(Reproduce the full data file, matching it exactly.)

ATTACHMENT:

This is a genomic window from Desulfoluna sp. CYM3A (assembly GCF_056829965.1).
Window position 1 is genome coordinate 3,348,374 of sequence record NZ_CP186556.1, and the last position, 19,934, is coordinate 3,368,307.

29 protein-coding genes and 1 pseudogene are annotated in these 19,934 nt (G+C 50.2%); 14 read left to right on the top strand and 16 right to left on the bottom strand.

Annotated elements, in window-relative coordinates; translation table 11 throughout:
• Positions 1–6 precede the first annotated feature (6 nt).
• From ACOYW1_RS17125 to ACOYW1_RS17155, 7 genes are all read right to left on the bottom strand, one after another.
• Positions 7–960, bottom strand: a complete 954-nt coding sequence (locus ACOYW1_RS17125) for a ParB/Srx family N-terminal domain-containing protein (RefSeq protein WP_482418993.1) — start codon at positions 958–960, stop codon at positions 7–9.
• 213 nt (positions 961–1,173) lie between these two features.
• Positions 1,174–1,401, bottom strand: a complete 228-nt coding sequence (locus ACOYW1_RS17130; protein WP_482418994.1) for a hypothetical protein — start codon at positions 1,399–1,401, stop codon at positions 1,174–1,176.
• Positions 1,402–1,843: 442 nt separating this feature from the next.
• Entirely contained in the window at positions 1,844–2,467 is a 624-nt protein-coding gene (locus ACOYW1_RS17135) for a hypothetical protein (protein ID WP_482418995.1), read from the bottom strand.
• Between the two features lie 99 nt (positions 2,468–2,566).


This is a genomic window from Desulfoluna sp. CYM3A (assembly GCF_056829965.1).
Window position 1 is genome coordinate 3,348,374 of sequence record NZ_CP186556.1, and the last position, 19,934, is coordinate 3,368,307.

29 protein-coding genes and 1 pseudogene are annotated in these 19,934 nt (G+C 50.2%); 14 read left to right on the top strand and 16 right to left on the bottom strand.

Annotated elements, in window-relative coordinates; translation table 11 throughout:
• Positions 1–6 precede the first annotated feature (6 nt).
• From ACOYW1_RS17125 to ACOYW1_RS17155, 7 genes are all read right to left on the bottom strand, one after another.
• Positions 7–960, bottom strand: a complete 954-nt coding sequence (locus ACOYW1_RS17125) for a ParB/Srx family N-terminal domain-containing protein (RefSeq protein WP_482418993.1) — start codon at positions 958–960, stop codon at positions 7–9.
• 213 nt (positions 961–1,173) lie between these two features.
• Positions 1,174–1,401, bottom strand: a complete 228-nt coding sequence (locus ACOYW1_RS17130; protein WP_482418994.1) for a hypothetical protein — start codon at positions 1,399–1,401, stop codon at positions 1,174–1,176.
• Positions 1,402–1,843: 442 nt separating this feature from the next.
• Entirely contained in the window at positions 1,844–2,467 is a 624-nt protein-coding gene (locus ACOYW1_RS17135) for a hypothetical protein (protein ID WP_482418995.1), read from the bottom strand.
• Between the two features lie 99 nt (positions 2,468–2,566).